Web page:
BJP, Left ready for N-deal debate in Parliament
The Govt will make one last effort to convince the Left and the BJP about the merits of the Indo-US N-deal.india Updated: Nov 10, 2007 21:31 IST
The India-US nuclear deal is set to dominate the winter session of parliament beginning on Nov 15, with the government bracing to defend the 123 agreement from attacks by its Leftist allies and the chief opposition, the Bharatiya Janata Party (BJP).
Prime Minister Manmohan Singh on Saturday held talks with Left leaders Prakash Karat and AB Bardhan on the debate on the 123 agreement.
"It was agreed that the statement made by the prime minister on the 123 agreement during the last session of parliament should be taken up for discussion at the beginning of the forthcoming winter session of parliament," the prime minister's media adviser Sanjaya Baru said in a statement after the talks.
Congress president Sonia Gandhi and External Affairs Minister Pranab Mukherjee were also present at the meeting.
During the winter session, the government will make one last effort to convince the Left and the BJP about the merits of the nuclear deal that aims at bringing India into the global nuclear mainstream after a gap of three decades.
In its impassioned defence, the government will underline the importance of the deal for the country's energy security, especially for its fast expanding economy, and argue for the pressing need for India's global nuclear integration without compromising on strategic deterrence.
The meeting with the Left leaders took place a day ahead of Manmohan Singh's visit to Moscow beginning on Sunday during which civil nuclear cooperation with Russia will be discussed.
The meeting of the United Progressive Alliance (UPA)-Left panel headed by Mukherjee, which was to be held on Nov 16, has been put off.
"The meeting will be convened as soon as possible," the statement from the Prime Minister's Office said.
The last meeting of the UPA-Left panel ended without a breakthrough with the Left leaders pressing the government not to prolong uncertainty and announce that the nuclear deal was off.
The Left parties have forced an unpleasant choice on the government - either to defer the implementation of the deal or face the prospect of the withdrawal of their support that could lead to an early general election.
Manmohan Singh has said that his government was trying to evolve a broad-based consensus on the nuclear deal and is still hopeful of implementing it.
Unlike the stormy monsoon of parliament, this time around the BJP appears to be in a mood to listen, but has made it clear that its opposition to the deal in its present form remains unchanged.
The BJP wants the nuclear deal to be renegotiated as it thinks the 123 pact in its present form could affect India's nuclear weapons programme and undermine its strategic autonomy.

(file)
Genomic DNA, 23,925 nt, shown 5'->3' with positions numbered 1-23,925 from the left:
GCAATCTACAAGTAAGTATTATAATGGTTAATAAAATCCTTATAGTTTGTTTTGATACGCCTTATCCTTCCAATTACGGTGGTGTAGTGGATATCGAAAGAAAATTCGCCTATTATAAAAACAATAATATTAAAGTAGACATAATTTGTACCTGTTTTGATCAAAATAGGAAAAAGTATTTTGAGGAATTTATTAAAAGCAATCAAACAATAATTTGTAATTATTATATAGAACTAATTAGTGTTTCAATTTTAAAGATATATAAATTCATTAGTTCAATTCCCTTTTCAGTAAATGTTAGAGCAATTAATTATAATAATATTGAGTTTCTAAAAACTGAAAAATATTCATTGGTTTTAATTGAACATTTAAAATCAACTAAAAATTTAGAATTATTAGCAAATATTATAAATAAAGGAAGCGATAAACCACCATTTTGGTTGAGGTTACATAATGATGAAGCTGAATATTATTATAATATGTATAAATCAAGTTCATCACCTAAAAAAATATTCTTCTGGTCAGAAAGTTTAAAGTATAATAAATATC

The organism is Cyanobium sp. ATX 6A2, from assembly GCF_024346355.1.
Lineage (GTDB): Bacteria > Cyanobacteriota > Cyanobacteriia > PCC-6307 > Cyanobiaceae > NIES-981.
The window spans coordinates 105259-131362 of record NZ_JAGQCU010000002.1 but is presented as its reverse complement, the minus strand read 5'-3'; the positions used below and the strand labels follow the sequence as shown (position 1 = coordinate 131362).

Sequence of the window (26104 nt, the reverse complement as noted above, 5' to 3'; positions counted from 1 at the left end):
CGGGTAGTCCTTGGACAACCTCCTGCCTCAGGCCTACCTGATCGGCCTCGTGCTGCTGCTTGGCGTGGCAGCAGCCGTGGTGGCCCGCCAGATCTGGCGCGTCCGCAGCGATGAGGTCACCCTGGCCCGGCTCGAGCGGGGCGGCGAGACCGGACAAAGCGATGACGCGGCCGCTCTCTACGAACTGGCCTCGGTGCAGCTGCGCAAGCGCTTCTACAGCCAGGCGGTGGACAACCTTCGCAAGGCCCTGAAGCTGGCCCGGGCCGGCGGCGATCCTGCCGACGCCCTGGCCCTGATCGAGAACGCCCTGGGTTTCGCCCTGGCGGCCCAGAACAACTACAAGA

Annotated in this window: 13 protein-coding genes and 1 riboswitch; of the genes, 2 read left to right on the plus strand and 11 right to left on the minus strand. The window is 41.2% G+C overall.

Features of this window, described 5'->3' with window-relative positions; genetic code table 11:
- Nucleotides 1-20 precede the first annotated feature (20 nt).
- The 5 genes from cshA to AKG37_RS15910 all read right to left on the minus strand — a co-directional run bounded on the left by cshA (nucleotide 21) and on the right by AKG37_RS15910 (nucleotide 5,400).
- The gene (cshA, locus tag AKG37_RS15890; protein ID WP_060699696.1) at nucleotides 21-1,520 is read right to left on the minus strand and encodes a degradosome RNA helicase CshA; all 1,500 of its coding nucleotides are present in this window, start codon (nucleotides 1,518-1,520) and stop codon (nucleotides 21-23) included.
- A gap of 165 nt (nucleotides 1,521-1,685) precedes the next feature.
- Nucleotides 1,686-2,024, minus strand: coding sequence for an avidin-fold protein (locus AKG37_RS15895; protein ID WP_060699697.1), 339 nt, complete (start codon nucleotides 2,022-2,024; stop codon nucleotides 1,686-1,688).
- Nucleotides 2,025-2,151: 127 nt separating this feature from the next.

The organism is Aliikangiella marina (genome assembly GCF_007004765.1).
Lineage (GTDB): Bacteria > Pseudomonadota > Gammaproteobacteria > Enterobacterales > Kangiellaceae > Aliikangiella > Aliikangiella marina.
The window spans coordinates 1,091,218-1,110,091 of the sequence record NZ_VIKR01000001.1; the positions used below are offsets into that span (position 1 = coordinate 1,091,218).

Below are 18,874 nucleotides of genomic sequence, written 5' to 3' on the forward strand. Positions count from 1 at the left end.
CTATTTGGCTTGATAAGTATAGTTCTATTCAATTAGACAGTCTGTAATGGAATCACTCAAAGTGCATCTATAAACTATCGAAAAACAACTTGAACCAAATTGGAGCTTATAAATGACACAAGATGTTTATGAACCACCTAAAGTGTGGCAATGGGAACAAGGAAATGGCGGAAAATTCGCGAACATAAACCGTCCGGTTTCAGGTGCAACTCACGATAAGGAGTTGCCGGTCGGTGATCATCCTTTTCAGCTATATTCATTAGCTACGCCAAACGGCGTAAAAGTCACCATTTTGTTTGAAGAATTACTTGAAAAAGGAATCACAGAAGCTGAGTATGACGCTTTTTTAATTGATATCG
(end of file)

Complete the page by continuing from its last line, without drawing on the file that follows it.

The last session of parliament was a complete washout with the BJP, supported by its allies in the National Democratic Alliance (NDA), and the members of the United National Progressive Alliance (UNPA) stalling proceedings while insisting on voting and a Joint Parliamentary Committee (JPC) on the deal.
"We will go on demanding 184 (the Lok Sabha rule which entails voting) but we see no point in stalling the proceedings and will facilitate a debate in both houses," BJP's parliamentary party spokesman Vijay Kumar Malhotra told IANS.
The Left parties have always pressed for a "sense of the house on the nuclear deal", but have clarified that the debate could take place without voting.
The BJP maintains that it will finalise and formulate its strategy at its parliamentary party meeting on Nov 14.
The party will stick to its decision to oppose the deal in toto but the final call will be taken only by the parliamentary group of the BJP, said BJP vice president Yashwant Sinha.
This meeting will be followed the same day by a meeting of the members of the NDA parliamentary group executive.
While stressing that, "there is no change in the BJP's stand", Sinha said the strategy for the session will be decided by the parliamentary party.
"Apart from the party's parliamentary wing, we have also to consult our allies in the NDA and only then we can say anything," he said.
Janata Dal-United (JD-U) president Sharad Yadav backed the BJP's stand. "We are fully with the BJP on this and will extend our full support on the nuclear deal," he said.
"We have other issues to raise like the farmers' suicide, the price rise and the SEZ (special economic zone) policy," he said.
First Published: Nov 10, 2007 20:32 IST